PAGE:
It's certainly not required for players to change their real life attachments and behavior as part of playing Vampire or any other game. Personally I think it's stupid and potentially harmful to let a game dictate what your real-life attachments are, although if they are letting the game control their lives, the faction rivalry (sects) are pretty intense within Vampire.


    -What makes this variety of rpg more interesting than mmorpgs or console rpgs?
    MMOs and console RPGs wouldn't even exist without tabletop; that variation came first, and so eventually computer programs were developed to hit the demographic, until those industries took off.

    As others have said, tabletop offers much more diversity of play (because humans are creating the game as they go in real time, and can adjust/change/add to the mechanics of the game or accommodate things not within the mechanics) and are more social/relational oriented. I mean, you're hanging out with people in real-time, talking to them directly, interacting with them directly, in your body. it's like a party -- you laugh, mourn, joke around, build off the energy in the room, and eat lots of snacks.

    -Aren't things too arbitrary? I believe the Game Master usually has too much power over the developments.
    Too arbitrary? You can play a computer game and be totally locked into whatever the game developers decided; games are far more rigid and the developers have total control over what you do in a computer game. With a GM in the room, there is far more opportunity to work together to create a story together. The possibilities are far more fulfilling. Of course, you need a decent Game Master; still, it's self-selecting, since Game Masters that make unhappy players soon no longer have anyone playing their game.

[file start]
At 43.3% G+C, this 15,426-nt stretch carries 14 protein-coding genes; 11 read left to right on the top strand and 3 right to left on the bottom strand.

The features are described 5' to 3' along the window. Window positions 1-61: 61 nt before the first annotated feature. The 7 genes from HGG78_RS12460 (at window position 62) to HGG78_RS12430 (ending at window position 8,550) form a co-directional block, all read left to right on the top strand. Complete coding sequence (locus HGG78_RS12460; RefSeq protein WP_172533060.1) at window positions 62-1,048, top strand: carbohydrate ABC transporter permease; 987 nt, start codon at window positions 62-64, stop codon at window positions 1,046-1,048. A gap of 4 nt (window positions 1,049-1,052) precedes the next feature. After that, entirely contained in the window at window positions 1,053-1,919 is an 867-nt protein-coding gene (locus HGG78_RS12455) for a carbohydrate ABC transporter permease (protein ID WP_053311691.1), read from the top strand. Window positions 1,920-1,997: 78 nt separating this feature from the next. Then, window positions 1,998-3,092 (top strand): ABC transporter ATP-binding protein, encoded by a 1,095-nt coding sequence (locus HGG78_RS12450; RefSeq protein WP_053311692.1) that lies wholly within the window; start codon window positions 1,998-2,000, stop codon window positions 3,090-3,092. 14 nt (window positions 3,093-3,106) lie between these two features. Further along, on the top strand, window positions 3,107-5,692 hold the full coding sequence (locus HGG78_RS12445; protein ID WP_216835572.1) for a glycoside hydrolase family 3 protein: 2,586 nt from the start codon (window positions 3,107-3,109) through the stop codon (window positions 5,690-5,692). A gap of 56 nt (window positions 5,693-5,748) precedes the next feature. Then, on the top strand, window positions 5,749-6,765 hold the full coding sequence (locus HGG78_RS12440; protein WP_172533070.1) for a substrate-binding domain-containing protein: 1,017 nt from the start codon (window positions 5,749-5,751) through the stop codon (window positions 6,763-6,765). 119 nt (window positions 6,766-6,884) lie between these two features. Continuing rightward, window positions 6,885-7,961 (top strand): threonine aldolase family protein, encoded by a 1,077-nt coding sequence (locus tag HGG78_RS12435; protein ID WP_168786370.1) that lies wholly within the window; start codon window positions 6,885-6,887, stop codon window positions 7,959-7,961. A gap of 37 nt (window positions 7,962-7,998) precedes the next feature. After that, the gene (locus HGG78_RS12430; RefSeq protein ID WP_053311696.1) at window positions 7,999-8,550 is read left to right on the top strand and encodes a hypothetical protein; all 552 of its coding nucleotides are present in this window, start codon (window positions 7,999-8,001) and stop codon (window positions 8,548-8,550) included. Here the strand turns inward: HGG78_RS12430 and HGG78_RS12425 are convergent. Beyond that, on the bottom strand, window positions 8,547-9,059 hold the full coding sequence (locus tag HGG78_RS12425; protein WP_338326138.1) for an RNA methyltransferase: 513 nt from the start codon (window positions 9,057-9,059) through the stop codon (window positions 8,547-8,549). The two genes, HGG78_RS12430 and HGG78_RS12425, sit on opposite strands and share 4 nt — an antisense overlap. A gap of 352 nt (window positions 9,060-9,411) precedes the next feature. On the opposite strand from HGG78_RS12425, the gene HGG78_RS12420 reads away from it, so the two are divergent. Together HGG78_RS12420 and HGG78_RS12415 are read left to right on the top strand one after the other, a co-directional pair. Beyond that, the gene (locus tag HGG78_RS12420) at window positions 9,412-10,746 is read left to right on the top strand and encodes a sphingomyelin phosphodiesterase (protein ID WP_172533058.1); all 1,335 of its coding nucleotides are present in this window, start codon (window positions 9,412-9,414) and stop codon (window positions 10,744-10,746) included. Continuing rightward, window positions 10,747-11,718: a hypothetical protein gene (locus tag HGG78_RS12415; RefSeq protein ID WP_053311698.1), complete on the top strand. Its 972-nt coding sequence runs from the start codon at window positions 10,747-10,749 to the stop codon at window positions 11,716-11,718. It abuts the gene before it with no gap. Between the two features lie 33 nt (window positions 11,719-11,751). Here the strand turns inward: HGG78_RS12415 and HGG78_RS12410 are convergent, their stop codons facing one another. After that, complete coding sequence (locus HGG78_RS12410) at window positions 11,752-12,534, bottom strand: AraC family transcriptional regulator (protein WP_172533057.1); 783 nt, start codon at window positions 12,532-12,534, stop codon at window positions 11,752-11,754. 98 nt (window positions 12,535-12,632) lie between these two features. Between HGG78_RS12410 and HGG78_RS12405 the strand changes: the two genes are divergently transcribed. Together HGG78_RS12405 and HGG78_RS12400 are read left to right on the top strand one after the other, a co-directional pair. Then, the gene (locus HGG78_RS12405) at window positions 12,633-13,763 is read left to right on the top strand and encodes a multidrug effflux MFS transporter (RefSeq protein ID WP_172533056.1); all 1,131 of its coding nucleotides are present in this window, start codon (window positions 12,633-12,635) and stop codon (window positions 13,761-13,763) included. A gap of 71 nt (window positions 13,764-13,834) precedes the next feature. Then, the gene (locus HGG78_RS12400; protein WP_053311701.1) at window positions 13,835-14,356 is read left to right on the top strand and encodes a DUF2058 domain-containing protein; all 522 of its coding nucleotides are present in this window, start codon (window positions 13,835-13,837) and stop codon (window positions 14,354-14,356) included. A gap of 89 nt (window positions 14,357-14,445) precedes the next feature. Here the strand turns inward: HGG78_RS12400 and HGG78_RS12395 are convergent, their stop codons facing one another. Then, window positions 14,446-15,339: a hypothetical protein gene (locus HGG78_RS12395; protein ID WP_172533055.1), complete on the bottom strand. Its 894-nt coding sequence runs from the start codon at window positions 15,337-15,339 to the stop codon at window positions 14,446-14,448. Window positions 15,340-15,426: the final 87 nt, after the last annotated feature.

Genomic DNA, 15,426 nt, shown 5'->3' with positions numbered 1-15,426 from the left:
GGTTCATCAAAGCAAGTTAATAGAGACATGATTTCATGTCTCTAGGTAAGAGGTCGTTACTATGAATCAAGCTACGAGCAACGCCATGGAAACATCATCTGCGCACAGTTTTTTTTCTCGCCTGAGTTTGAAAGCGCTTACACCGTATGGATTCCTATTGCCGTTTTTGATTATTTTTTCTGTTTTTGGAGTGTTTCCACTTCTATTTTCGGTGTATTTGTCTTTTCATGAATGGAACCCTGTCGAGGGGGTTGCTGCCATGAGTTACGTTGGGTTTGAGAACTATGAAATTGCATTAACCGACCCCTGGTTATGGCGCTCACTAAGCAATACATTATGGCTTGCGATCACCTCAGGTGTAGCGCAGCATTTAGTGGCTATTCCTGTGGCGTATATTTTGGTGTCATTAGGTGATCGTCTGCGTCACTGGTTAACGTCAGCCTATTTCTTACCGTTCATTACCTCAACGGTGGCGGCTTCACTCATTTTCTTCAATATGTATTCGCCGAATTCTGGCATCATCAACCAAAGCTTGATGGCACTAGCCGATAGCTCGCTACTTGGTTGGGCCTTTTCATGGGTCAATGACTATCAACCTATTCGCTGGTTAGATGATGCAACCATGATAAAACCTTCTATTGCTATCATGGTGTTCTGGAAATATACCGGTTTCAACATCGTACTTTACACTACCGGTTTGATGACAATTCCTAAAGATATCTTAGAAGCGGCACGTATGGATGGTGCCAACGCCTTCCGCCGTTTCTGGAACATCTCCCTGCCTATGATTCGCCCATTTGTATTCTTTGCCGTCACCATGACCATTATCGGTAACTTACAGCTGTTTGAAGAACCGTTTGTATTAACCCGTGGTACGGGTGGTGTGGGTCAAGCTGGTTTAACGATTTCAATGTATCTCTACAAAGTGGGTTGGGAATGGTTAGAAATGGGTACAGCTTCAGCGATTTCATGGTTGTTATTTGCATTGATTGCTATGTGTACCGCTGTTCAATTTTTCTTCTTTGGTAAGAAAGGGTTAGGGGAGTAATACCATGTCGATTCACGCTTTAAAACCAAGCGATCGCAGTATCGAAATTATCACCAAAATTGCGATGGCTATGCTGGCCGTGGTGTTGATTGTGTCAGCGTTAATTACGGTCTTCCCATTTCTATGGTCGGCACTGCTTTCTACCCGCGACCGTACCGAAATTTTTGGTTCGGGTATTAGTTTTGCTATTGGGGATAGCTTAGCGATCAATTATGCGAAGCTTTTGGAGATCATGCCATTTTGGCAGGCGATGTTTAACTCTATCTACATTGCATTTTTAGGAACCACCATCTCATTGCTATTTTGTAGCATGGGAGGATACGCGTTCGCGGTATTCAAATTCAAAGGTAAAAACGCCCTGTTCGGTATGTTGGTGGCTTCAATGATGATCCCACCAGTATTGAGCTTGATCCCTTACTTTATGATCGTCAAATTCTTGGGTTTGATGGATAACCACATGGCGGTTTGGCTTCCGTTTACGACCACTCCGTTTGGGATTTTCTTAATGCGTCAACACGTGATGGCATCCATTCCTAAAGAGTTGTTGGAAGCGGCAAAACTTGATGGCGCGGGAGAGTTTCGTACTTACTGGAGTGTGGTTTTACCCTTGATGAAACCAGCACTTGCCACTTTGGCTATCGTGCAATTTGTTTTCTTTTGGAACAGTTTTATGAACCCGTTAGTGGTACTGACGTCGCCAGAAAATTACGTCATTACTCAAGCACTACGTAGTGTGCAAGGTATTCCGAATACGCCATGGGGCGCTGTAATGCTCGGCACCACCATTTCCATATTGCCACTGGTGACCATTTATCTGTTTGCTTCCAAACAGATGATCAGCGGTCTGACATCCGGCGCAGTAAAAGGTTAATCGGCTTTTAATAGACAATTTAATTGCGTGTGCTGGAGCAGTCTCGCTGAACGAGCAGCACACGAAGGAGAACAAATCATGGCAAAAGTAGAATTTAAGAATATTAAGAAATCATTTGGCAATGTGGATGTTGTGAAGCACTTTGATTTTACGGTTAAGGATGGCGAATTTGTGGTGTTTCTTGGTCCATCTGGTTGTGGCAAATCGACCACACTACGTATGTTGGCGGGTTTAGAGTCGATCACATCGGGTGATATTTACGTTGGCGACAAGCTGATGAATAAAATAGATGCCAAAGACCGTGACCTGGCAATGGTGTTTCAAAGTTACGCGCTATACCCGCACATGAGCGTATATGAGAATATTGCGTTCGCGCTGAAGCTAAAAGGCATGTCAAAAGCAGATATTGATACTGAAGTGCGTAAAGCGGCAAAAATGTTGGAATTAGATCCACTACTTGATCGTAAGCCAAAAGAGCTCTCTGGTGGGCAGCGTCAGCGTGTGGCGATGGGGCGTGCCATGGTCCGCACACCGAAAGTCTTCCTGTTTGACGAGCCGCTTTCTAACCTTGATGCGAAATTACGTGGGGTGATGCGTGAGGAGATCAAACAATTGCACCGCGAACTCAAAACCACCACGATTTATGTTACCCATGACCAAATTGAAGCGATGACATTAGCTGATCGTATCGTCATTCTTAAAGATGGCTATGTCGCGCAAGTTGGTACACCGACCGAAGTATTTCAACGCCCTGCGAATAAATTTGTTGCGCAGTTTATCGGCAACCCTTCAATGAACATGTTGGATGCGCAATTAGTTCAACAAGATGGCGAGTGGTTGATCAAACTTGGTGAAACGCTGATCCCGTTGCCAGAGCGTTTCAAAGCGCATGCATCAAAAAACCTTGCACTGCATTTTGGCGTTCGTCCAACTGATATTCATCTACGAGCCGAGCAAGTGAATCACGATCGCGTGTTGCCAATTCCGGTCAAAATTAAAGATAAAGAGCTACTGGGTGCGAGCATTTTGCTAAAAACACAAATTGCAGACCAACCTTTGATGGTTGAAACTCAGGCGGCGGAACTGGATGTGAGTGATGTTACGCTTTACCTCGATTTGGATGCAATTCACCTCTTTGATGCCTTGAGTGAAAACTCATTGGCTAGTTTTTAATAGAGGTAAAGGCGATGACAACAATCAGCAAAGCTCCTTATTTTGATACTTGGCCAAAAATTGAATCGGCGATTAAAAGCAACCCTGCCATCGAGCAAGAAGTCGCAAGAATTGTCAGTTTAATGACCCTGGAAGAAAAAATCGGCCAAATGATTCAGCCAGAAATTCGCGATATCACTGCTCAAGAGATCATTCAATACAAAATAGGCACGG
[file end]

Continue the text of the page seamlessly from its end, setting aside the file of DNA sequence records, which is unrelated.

"Hey Capa -- We're only stardust." ~ "Sunshine"

    “Pleasure to me is wonder—the unexplored, the unexpected, the thing that is hidden and the changeless thing that lurks behind superficial mutability. To trace the remote in the immediate; the eternal in the ephemeral; the past in the present; the infinite in the finite; these are to me the springs of delight and beauty.” ~ H.P. Lovecraft

  8. #8
    Senior Member KDude's Avatar
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    Quote Originally Posted by Jennifer View Post
    I've had friends who have gone to Vampire parties, and they're more like "Mystery Parties" -- you know, where people get assigned roles and have to solve a mystery throughout the course of the night, acting out their parts.
    That sounds cool actually.. I would like to do one of those (be it RPG or one of those murder mysteries). I saw some documentary on some of these though, where it was a lot more persistent and pretentious than that. They didn't really drop the masks.

  9. #9
    Senior Member Eckhart's Avatar
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    Never tried. I never knew anyone (besides some internet friends) who plays tabletop. If I had friends who do it I would probably try it out, because I like games.

  10. #10
    Senior Member KDude's Avatar
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    Quote Originally Posted by Eckhart View Post
    Never tried. I never knew anyone (besides some internet friends) who plays tabletop. If I had friends who do it I would probably try it out, because I like games.
    Regular table top games is rolling dice and bullshitting over some beers. Except your game pieces are dirty British guys and dwarves and you've given them some background and personality. I've only ever really played warhammer, but the GM gave it a kind of Monty Pyton-esque atmosphere (or maybe Warhammer is already like that).